Interview Transcript, interview
analysis & writing
Interview Transcription (by Rachel Larson):
Okay. The first thing that I am going
to ask you is to say your name.
And what is your last name?
Okay. Haewon, what is your first language that you speak?
Korean, okay. And what country were you born in?
You were born here? And you speak Korean?
Okay. Where were you born in the United States?
In Tampa, Fl. Okay. Um, did you grow up knowing English?
MmHm. (head nod)
You spoke English since you were born?
Uh-huh. I learned English when I was in Kindergarten. When I was little,
my mom told me to go to Korean school and church.
Okay, so you went to a Korean school and you went to a Korean church?
Do you still go to your Korean church?
No. Okay. Um…who do you live with?
My mom, my dad, my cousin, my sister.
Your mom, your dad, your cousin, and your sister?
Okay, and um does your family…do they all speak English?
Uh-huh! (Head nod)
They all do…okay. Umm... Do they speak Korean ever? Anymore?
If we don’t speak Korean in the house, my sister, my sister
tells us, “Never speak English in the house because it’s
not, it’s not, it’s not normal to the Koreans.”
We always have to speak Korean in the house.
So you speak Korean at your house, but whenever you guys go out in
public to the grocery store, and to places like that, do you speak
Korean or do you speak English?
Korean. My mom works for like, a café, and um we like got the
place a long time ago.
So my mom is used to speaking English a lot.
At the where?
It’s a café.
A café. Okay, okay. Does your mom work at the café,
or does she own the café?
She owns the café.
Oh really! That is very interesting.
And, um, my sister, me, and my cousin might sometime work there.
Do you really? Oh, that is cool. Okay, where is the café?
So you live in Tampa?
Oh, do you live in the Brandon area?
Umm... So your family still speaks Korean. And they speak it at home
and they sometimes speak it in the café. Do you feel that you
speak English well?
Yes, I do think that you speak English well. Okay. Do you think that
you speak Korean very well?
Could you say something for me in Korean?
Do you want me to say ‘Hi’ or something?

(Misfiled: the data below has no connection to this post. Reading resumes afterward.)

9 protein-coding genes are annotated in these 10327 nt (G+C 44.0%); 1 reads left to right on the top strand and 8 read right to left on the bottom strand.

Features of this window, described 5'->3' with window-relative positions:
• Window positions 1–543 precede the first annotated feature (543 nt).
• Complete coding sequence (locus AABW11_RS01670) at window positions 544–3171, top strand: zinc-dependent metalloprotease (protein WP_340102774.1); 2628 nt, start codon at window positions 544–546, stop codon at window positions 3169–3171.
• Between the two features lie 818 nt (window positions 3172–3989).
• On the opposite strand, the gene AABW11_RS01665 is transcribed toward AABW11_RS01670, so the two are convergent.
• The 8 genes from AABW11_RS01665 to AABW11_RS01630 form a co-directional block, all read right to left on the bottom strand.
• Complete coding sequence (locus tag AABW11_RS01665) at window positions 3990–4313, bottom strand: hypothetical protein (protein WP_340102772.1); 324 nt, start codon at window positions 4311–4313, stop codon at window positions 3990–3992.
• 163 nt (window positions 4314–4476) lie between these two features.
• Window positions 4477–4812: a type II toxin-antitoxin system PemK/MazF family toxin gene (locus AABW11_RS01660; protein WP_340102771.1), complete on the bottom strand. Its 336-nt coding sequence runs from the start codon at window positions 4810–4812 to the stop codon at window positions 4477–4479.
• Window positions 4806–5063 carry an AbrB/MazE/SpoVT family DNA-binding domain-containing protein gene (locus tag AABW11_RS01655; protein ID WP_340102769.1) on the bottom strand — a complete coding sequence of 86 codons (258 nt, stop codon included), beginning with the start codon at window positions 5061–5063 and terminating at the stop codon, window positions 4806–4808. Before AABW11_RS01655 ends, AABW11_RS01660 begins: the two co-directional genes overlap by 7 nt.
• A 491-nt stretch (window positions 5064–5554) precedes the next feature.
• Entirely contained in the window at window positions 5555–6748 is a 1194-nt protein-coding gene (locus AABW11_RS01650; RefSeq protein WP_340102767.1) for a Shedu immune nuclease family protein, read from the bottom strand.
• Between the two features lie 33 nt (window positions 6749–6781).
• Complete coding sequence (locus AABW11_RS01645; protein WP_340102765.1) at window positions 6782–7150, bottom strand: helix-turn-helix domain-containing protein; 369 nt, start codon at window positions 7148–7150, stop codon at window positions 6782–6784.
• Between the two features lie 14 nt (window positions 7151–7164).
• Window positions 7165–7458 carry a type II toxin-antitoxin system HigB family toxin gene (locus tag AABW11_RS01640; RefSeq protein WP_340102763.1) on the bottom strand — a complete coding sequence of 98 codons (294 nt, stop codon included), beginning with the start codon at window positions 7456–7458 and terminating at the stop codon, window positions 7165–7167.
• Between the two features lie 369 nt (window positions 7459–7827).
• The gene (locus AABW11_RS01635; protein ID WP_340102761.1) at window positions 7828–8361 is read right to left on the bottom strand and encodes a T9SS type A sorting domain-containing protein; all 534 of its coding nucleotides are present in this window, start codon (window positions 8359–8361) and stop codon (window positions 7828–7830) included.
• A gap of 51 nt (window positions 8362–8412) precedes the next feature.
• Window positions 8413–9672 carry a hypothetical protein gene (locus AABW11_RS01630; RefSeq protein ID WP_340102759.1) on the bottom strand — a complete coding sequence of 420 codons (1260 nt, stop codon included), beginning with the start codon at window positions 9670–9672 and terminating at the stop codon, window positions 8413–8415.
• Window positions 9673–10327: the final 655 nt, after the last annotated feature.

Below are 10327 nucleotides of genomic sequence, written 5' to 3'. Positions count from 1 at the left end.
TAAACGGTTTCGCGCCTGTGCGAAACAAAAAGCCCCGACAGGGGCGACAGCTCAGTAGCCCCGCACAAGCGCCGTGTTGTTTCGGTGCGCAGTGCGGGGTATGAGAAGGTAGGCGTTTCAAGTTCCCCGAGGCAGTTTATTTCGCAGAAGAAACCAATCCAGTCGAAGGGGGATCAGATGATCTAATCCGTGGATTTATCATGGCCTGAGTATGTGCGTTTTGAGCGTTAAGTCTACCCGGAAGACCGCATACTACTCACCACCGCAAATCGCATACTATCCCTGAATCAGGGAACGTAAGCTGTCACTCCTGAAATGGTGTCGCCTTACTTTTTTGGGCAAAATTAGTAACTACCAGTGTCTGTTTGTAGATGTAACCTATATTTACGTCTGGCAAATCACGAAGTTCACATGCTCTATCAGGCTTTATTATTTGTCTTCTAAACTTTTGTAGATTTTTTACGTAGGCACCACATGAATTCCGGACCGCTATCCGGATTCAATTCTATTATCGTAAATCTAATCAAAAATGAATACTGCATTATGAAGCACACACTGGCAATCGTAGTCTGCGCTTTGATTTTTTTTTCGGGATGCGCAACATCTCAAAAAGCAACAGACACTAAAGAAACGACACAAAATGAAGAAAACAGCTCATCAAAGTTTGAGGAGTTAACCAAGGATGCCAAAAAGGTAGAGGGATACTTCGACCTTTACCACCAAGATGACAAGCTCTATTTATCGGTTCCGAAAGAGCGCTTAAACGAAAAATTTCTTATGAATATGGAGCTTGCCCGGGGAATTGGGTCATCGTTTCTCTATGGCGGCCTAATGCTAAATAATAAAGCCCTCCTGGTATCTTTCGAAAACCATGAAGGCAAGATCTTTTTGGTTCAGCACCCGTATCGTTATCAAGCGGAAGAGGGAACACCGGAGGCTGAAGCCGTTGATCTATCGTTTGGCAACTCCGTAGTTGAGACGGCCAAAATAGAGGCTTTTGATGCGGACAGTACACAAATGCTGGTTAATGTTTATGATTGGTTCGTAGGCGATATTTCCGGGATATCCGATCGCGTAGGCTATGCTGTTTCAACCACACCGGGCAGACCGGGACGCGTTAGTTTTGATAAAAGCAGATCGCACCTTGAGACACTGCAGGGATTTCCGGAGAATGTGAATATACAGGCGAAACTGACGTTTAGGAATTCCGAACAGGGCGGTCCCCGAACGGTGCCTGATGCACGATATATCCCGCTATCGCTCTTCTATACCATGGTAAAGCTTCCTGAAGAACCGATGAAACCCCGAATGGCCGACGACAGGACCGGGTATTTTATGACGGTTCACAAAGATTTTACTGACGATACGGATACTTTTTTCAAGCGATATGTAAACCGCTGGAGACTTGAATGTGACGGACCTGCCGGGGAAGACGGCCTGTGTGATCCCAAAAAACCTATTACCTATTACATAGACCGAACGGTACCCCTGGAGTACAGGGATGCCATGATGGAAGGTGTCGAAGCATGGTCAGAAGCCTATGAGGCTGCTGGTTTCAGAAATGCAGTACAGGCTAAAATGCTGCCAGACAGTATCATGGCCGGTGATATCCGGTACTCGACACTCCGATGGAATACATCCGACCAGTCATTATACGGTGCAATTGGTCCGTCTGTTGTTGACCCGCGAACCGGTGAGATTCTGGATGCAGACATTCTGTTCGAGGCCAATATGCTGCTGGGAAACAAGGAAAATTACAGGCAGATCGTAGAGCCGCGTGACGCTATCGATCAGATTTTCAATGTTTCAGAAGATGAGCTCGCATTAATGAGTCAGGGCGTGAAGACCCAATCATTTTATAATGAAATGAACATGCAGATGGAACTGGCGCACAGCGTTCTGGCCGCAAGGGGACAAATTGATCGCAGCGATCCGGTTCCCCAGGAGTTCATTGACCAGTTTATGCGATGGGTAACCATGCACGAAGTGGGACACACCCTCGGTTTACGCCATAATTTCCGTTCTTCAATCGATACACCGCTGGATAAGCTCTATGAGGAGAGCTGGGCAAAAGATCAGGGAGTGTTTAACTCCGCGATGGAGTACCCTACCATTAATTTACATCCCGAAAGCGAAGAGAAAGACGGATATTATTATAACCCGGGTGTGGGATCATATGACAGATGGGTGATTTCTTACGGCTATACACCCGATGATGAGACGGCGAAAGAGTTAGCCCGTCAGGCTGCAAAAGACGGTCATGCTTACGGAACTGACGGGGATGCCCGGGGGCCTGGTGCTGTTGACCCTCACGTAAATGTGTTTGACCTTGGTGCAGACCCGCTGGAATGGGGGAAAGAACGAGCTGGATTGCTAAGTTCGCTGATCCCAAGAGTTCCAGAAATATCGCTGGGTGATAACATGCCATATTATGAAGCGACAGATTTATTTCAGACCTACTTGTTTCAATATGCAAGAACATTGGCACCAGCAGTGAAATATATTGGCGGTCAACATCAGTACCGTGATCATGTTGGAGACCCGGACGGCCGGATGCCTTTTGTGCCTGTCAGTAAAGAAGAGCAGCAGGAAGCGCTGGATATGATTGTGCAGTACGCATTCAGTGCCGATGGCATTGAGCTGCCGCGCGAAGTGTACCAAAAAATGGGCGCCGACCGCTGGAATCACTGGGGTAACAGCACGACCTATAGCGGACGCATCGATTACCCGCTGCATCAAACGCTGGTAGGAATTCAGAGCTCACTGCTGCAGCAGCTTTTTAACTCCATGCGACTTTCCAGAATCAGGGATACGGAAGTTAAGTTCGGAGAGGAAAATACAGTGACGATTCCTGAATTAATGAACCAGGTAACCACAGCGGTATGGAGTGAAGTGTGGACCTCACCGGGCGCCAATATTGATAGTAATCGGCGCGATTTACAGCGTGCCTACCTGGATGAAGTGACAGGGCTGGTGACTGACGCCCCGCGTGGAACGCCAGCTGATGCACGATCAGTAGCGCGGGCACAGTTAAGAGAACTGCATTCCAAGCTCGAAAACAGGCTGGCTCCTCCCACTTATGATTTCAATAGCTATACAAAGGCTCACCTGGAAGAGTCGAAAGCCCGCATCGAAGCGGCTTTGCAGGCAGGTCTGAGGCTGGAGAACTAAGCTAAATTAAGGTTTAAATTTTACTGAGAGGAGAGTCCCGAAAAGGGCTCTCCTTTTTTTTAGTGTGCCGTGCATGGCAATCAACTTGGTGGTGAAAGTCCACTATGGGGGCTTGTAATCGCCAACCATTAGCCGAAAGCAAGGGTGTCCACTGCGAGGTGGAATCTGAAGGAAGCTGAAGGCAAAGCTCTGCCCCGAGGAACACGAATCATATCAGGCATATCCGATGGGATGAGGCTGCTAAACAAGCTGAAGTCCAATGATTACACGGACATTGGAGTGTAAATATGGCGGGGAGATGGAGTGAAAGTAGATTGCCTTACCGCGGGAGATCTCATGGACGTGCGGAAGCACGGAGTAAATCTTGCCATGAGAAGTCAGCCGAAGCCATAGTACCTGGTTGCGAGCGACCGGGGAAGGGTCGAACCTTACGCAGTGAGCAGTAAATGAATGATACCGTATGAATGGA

Um…could you say a sentence for me? How about…could you
say, ‘I speak Korean very well?’ Could you say that in
Or anything that you would like to say.
Could I just say ‘hello’?
Okay, go ahead.
How do you say that?
Ahn yawng hah seh yoh? Very cool. Okay, do you feel that you speak
English and Korean equally? Do you think that you speak them at the
same level? Or do you think that there is one that you speak better?
Most of the time, my mom and dad say that I speak Korean better, but
me myself I think that I speak American best.
Yeah. What was the most difficult part about learning English for
There is nothing difficult about it. Me, I have a lot of my good friends
from church. And they come over to my house, but they live far away.
Because all of the people that we know, we used to live in Bradenton,
Sarasota, and Tampa, so we know a lot of people from there, but in
Brandon we don’t know a lot of people.
Oh really. So did you have a lot of friends to talk to in English?
Or did you speak to most of them in Korean?
I have more American friends.
Oh really. All right, were you in any ELL or ESOL classes or groups
No you didn’t participate in any?
I did the gifted test.
Oh did you? And are you in gifted classes?
Maybe next year?
Okay, um, is it easier for you to speak English, write English, or
listen to English? Or is it kind of the same?
It’s easier to speak English than to listen to somebody else
speaking English? Do you sometimes get a little confused whenever
somebody is speaking?
Mmhm! My sister and my mom, they study English a lot.
Oh do they?
Mmhm! My sister, she studies the dictionary, and she tries to remember
every single definition and everything she writes it down.
How old is your sister?
She is 17.
So is she graduating from high school soon?
She is supposed to be in 11th grade. She skipped a whole bunch of
grades because she has been in the gifted program.
Oh really. Now was your sister born in Tampa, Fl?
No, he was born in Korea and came here when she was a baby.
Oh did she? So did she have any trouble learning English, or did she
not really struggle with it at all?
She never struggled with it. She speaks better than I do.
Does she really? Well, you guys both speak English well then. It is
easy for you to speak in English. Is it hard for you to write in English?
(Head shake- no)
No, not really? What about in Korean? Do you have trouble speaking,
writing, or listening in Korean, or do you get most of it?
Um…I can speak in Korean, I can talk in Korean, but I don’t
really…I could write Korean, but I’m not very good at
So did you learn Korean just from your family at home?
Uh-huh! My mom gets me a whole bunch of Korean books, and we borrow
some from church.
So you can read Korean pretty well.
I read Korean.
Whenever you talk to your friends…you said most of your friends
speak English now…do you have any friends that speak Korean?
Or just the people at your church?
My church…we only speak Korean to our parents, and to my friends
I only speak American.
Um…is there anything else that you would like to share about
Okay thanks ?
(by Kalisha Holloway):
• Vocabulary: I have noticed that in
the beginning of the interview Haewon replies by simply nodding her
head, or giving one-word answers. At first its seems like she is still
in the first stages of learning. But as the interview continues she
opens up more and her vocabulary becomes broader. She uses words like
cousin, café, difficult, dictionary, and suppose.
• Type and length of sentences: Haewon uses head nods and one
worded sentence in most of the interview but she does make full sentence
in the last parts of the interview. Her sentence looks like she is
very comfortable with English. There are a few grammar problems in
her sentences but for the most part she understands English sentence
structure. An example of Haewon’s sentence is “There is
nothing difficult about it. Me, I have a lot of my good friends from